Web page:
It ain’t easy being very green and very rich
A quick glance at the BRW Rich 200 List and it becomes clear that some very rich people might go green, but it is rare for a green person to get super rich. Suntech CEO and founder Shi Zhengrong had been the only person on the Rich 200 list last year by virtue of being green, or at least a little sunny, but he dropped off in 2012 after a slump in his company’s share price, courtesy of the massive cost battle in the global solar PV industry.
The coal barons, however, had no such problems, and dominated the top rankings of the list, some without having to dig up any coal at all. Gina Rinehardt topped the Australian rich list, and the global woman’s rich list, with $29 billion, an increase of $19 billion over the year. Journalists have had a wonderful time translating what that means in dollars per second ($600), minute, hour and day ($51.7 million). Just to put that into context, Rinehardt earns more before lunch on a single day than the Federal Government has invested in geothermal energy development in the five years since its election in 2007, even though it thinks it will provide 23 per cent of the country’s energy requirements by 2050.
Newman claims a solar scalp
Bjorn Lomborg is alive and well in the Queensland Energy Ministry, or maybe the new energy minister Mark McArdle just read his book and likes it. Or maybe McArdle is just following instructions from Premier Campbell Newman, who has ordered the public servant husband of former Premier Anna Bligh to undo anything he ever achieved in climate change and clean energy. McArdle on Thursday announced that the Queensland government was pulling its $5.7 million funding for the 2.1MW solar PV project in the north west Queensland town of Cloncurry, a contract which had been awarded to Ingenero by the previous government in December. But he didn’t seem too sure of the reasons why.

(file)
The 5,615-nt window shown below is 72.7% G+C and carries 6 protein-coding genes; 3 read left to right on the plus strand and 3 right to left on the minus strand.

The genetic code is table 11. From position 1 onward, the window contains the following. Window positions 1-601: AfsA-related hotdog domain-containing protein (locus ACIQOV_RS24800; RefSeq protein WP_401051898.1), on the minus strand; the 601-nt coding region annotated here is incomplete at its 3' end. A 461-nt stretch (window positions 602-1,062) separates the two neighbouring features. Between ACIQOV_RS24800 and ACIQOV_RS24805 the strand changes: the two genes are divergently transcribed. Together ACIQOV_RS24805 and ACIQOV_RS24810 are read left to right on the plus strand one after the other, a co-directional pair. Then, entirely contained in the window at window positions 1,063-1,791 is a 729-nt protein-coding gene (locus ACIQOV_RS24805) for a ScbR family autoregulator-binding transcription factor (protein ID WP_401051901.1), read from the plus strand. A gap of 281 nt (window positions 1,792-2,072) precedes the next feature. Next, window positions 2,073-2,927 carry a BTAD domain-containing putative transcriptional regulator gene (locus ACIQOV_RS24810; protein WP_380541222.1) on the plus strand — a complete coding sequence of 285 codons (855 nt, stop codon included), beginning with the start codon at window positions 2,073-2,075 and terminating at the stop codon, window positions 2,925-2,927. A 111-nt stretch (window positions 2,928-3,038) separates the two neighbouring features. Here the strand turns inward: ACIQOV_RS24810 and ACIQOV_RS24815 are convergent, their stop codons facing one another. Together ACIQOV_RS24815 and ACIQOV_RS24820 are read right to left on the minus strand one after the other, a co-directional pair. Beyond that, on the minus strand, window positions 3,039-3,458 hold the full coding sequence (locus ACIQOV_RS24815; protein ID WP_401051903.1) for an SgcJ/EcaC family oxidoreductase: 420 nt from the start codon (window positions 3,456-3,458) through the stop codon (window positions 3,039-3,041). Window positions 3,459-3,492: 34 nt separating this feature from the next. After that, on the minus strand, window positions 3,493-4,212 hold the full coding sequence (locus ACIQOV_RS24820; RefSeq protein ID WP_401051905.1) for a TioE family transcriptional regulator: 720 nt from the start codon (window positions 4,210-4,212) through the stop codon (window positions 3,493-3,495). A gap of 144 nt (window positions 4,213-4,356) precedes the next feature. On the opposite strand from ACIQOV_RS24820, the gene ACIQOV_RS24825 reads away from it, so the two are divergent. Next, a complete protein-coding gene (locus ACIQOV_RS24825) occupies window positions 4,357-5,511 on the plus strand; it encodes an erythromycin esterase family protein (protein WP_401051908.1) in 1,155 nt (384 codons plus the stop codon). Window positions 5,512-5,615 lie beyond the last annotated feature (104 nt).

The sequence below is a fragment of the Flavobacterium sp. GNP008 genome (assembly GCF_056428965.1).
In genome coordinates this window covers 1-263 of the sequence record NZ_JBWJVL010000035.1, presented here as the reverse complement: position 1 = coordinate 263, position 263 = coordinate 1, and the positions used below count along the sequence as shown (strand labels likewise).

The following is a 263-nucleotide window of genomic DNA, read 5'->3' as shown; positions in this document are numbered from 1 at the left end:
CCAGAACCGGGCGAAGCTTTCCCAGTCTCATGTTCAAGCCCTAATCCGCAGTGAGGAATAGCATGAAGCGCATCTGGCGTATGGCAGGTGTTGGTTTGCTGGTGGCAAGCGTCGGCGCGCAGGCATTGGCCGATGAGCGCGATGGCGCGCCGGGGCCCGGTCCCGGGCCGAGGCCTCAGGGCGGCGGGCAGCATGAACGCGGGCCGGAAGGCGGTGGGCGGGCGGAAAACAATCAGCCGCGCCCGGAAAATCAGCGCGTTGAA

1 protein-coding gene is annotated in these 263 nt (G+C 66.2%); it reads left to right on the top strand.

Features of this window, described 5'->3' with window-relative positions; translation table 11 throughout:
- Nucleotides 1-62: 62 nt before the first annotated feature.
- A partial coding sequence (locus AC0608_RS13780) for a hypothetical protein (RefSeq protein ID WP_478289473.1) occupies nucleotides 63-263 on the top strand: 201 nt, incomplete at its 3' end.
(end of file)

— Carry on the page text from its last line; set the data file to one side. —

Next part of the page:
McArdle managed to pack in a lot of conflicting ideas into a very short press release, saying that the project was a “localized climate initiative” and its withdrawal would have no impact on the energy market because Cloncurry was only a “test” facility, all the while affirming that the new government only wanted to focus on “practical” R&D (Lomborg’s big idea), but then claiming that large scale solar PV was a “mature technology” that didn’t need any support, apparently forgetting that none actually exists in Australia.
Cloncurry has had an eventful but unfulfilling experience with solar. An original proposal by Lloyd Energy Services to build a solar thermal facility was pulled by the Labor government in 2010 because it became clear the company couldn’t deliver. There were no such fears about Ingenero’s ability to deliver on this project. But Newman’s fatwa on clean energy bodes ill for the government’s pledged support of the $1.2 billion Solar Dawn project, and indirectly of key clean energy research schemes at the University of Queensland, although Newman’s team is believed to be still looking for a legal loophole to justify its withdrawal.
Cheap shot on green energy